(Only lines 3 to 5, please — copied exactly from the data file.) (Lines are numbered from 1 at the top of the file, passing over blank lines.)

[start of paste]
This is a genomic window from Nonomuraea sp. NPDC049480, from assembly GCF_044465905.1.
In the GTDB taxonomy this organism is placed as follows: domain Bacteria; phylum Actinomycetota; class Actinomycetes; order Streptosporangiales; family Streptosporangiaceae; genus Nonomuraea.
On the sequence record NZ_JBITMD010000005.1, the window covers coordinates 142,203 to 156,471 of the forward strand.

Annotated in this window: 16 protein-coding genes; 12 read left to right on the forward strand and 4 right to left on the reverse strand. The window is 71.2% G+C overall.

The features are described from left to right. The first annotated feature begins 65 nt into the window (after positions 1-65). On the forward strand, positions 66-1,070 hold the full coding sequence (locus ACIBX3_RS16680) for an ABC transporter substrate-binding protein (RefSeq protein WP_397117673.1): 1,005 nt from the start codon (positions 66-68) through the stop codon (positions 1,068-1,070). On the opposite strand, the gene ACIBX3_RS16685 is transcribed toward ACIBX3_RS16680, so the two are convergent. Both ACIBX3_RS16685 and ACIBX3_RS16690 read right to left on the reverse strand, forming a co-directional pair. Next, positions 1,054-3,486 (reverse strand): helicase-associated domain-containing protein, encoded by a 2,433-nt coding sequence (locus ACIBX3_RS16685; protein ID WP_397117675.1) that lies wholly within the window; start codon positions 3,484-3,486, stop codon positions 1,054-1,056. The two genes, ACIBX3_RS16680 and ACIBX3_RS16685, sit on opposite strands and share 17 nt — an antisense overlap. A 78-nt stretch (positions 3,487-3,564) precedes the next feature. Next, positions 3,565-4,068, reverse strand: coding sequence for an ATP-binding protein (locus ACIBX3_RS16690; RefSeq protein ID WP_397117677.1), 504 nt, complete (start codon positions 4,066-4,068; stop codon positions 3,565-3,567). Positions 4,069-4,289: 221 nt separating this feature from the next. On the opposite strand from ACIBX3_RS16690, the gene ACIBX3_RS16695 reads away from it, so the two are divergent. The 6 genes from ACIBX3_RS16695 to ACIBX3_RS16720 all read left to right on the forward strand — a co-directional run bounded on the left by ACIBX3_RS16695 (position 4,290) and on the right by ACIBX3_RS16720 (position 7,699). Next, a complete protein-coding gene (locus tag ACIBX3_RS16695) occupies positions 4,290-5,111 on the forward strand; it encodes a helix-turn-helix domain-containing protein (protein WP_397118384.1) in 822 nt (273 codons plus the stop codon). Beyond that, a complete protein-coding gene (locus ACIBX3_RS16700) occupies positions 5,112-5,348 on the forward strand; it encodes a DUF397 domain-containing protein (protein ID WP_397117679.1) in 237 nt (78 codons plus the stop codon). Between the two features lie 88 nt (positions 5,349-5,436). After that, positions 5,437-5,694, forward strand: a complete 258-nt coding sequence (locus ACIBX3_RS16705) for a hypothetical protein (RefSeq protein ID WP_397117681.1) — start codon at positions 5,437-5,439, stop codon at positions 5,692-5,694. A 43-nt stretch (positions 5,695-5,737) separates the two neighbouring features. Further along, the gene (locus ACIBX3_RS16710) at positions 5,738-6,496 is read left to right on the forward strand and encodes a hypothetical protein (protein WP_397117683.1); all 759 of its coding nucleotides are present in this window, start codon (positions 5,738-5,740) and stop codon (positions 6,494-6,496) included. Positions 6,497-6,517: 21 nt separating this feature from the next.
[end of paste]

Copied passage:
On the sequence record NZ_JBITMD010000005.1, the window covers coordinates 142,203 to 156,471 of the forward strand.

Annotated in this window: 16 protein-coding genes; 12 read left to right on the forward strand and 4 right to left on the reverse strand. The window is 71.2% G+C overall.

The features are described from left to right. The first annotated feature begins 65 nt into the window (after positions 1-65). On the forward strand, positions 66-1,070 hold the full coding sequence (locus ACIBX3_RS16680) for an ABC transporter substrate-binding protein (RefSeq protein WP_397117673.1): 1,005 nt from the start codon (positions 66-68) through the stop codon (positions 1,068-1,070). On the opposite strand, the gene ACIBX3_RS16685 is transcribed toward ACIBX3_RS16680, so the two are convergent. Both ACIBX3_RS16685 and ACIBX3_RS16690 read right to left on the reverse strand, forming a co-directional pair. Next, positions 1,054-3,486 (reverse strand): helicase-associated domain-containing protein, encoded by a 2,433-nt coding sequence (locus ACIBX3_RS16685; protein ID WP_397117675.1) that lies wholly within the window; start codon positions 3,484-3,486, stop codon positions 1,054-1,056. The two genes, ACIBX3_RS16680 and ACIBX3_RS16685, sit on opposite strands and share 17 nt — an antisense overlap. A 78-nt stretch (positions 3,487-3,564) precedes the next feature. Next, positions 3,565-4,068, reverse strand: coding sequence for an ATP-binding protein (locus ACIBX3_RS16690; RefSeq protein ID WP_397117677.1), 504 nt, complete (start codon positions 4,066-4,068; stop codon positions 3,565-3,567). Positions 4,069-4,289: 221 nt separating this feature from the next. On the opposite strand from ACIBX3_RS16690, the gene ACIBX3_RS16695 reads away from it, so the two are divergent. The 6 genes from ACIBX3_RS16695 to ACIBX3_RS16720 all read left to right on the forward strand — a co-directional run bounded on the left by ACIBX3_RS16695 (position 4,290) and on the right by ACIBX3_RS16720 (position 7,699). Next, a complete protein-coding gene (locus tag ACIBX3_RS16695) occupies positions 4,290-5,111 on the forward strand; it encodes a helix-turn-helix domain-containing protein (protein WP_397118384.1) in 822 nt (273 codons plus the stop codon). Beyond that, a complete protein-coding gene (locus ACIBX3_RS16700) occupies positions 5,112-5,348 on the forward strand; it encodes a DUF397 domain-containing protein (protein ID WP_397117679.1) in 237 nt (78 codons plus the stop codon). Between the two features lie 88 nt (positions 5,349-5,436). After that, positions 5,437-5,694, forward strand: a complete 258-nt coding sequence (locus ACIBX3_RS16705) for a hypothetical protein (RefSeq protein ID WP_397117681.1) — start codon at positions 5,437-5,439, stop codon at positions 5,692-5,694. A 43-nt stretch (positions 5,695-5,737) separates the two neighbouring features. Further along, the gene (locus ACIBX3_RS16710) at positions 5,738-6,496 is read left to right on the forward strand and encodes a hypothetical protein (protein WP_397117683.1); all 759 of its coding nucleotides are present in this window, start codon (positions 5,738-5,740) and stop codon (positions 6,494-6,496) included. Positions 6,497-6,517: 21 nt separating this feature from the next.